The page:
Late last year, against the backdrop of Dubai’s gilded markets, Karim Aly sold his share of Ecobility, the startup he’d cofounded in 2007.
With the ensuing economic crash, the company, a hybrid between a boutique VC and an incubator focused on the clean tech space, took on a “big challenge,” says Aly on a call with Wamda – and a bigger learning experience.
“Fighting through the crisis, we were able to build six portfolio companies under Ecobility…. And then in 2012 we were ranked the #1 SME in the UAE by the AllWorld Network,” with a three-year growth rate of 364 percent.
It’s the experience he gained fighting through the crisis with the tough sell of an eco-friendly startup – and, of course, the windfall he received from selling – that led him to launch his newest venture, Task Spotting, an app that stands to revolutionize how brands in the region conduct market research.
“We created Task Spotting to provide local visibility to businesses that are looking for insights, by connecting them to a smart phone population ready to provide them,” Aly says. The app leverages two important regional developments – a surge in the popularity of crowdsourcing and some of the world’s highest smartphone penetration rates – to provide real time, geo-tagged and time-stamped market information to companies for which lack of clarity at the point of sale is a pain point.
Point-of-sale “is where FMCGs [fast-moving consumer goods companies] have the least visibility and least control,” says the founder. Further, according to feedback the Task Spotting team has gathered from client interviews, the traditional method of collecting market research – syndicated consumer data published by private research firms – is questionable. “The feedback we’ve received is that there are a lot of question marks around the accuracy of the information and about how representative [it] is,” Aly says.
Task Spotting is attempting to fill the need for a constant stream of easily accessible, trustworthy consumer data directly from the point-of-sale.
When engaging Task Spotting, clients get access to its network of users, to whom they pitch missions made up of tasks (including yes/no questions, short answer questions, 5-star rating questions, pictures, etcetera.). Users complete missions on the app and submit data directly to the company.
For example: say a major soda brand launches a seasonal promotion for a sports event. They set a deal with a supermarket chain for 16 places on an eye-level shelf for one month. Through Task Spotting, the soda brand sets missions for users to go to the supermarket and report on whether it’s keeping up its end of the bargain, through simple questions and pictures.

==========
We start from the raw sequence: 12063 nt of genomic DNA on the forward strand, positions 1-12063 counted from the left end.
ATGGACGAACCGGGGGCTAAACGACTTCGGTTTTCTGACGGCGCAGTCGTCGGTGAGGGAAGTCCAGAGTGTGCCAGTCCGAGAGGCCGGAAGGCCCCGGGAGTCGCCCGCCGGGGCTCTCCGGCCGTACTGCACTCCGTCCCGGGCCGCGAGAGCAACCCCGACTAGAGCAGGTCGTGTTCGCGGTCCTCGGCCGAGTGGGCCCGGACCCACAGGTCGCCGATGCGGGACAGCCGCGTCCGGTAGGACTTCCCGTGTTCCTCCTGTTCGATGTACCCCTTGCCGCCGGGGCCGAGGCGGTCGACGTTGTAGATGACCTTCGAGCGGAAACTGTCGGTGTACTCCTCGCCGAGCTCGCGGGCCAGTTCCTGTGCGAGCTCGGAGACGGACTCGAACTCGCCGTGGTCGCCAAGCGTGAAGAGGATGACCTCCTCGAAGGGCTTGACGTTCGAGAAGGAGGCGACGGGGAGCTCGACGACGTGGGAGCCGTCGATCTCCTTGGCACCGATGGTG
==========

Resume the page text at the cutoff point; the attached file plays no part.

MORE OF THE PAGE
Task Spotting users aren’t giving their feedback for free, of course: “Payout is based on the complexity of the mission,” Aly says. At the moment, the average payout per mission is between 20 to 100 Emirati dirhams (~USD$5 - $30), but “cases exist where pay is significantly higher.” Missions average about 10 questions and take a few minutes to complete, says the founder. Users can collect their earnings via PayPal, or any UAE Exchange Outlet (a new model facilitated by a strategic partnership); they can also choose to have their earnings donated to Noor Dubai, a charity that works to eliminate blindness around the world.
Since its June 3 launch, the 2000 users who have downloaded Task Spotting have completed over 1200 missions comprising 9000 data points, Aly says. Of the around 80 businesses that have registered, there are currently +/- 20 clients with active campaigns.
But while Task Spotting is no doubt doing well right out of the gate, it’s not without its share of challenges. The major challenge the young startup faces, according to Aly, is simultaneously procuring “deep insights” that clients will find valuable, and making the app as intuitive and user-friendly as possible. “This is not going to be a challenge that we ever solve permanently,” he admits, but to address it, the team is taking client and user feedback very seriously. For the time being, the Task Spotting team is relying on community engagement to drum up downloads, and on their extensive collective networks to harvest low-hanging fruit (companies that they know can already derive value from Task Spotting).
While they work to meet these challenges, Aly and his team, including co-founders Dirk Stevens and Walid Sherif, are already looking ahead. Aly has been the primary investor so far in the startup, using his earnings from the Ecobility sale, but the team is “currently in discussions now to raise a $1.8 – 2.2 million Series A round.” This is all without approaching a single investor: “they’ve approached us,” Aly says.
Once the Series A round is in hand, Task Spotting will be looking to expand, namely to “highly fragmented, large consumer regional markets, which have poor visibility at the retail level,” Aly says, clearly speaking about Egypt and Saudi Arabia. Significantly, around 600 of the 2000+ downloads so far have been from outside the UAE. The region is clearly ready for Task Spotting; it’s now up to Task Spotting to get ready to take on the region.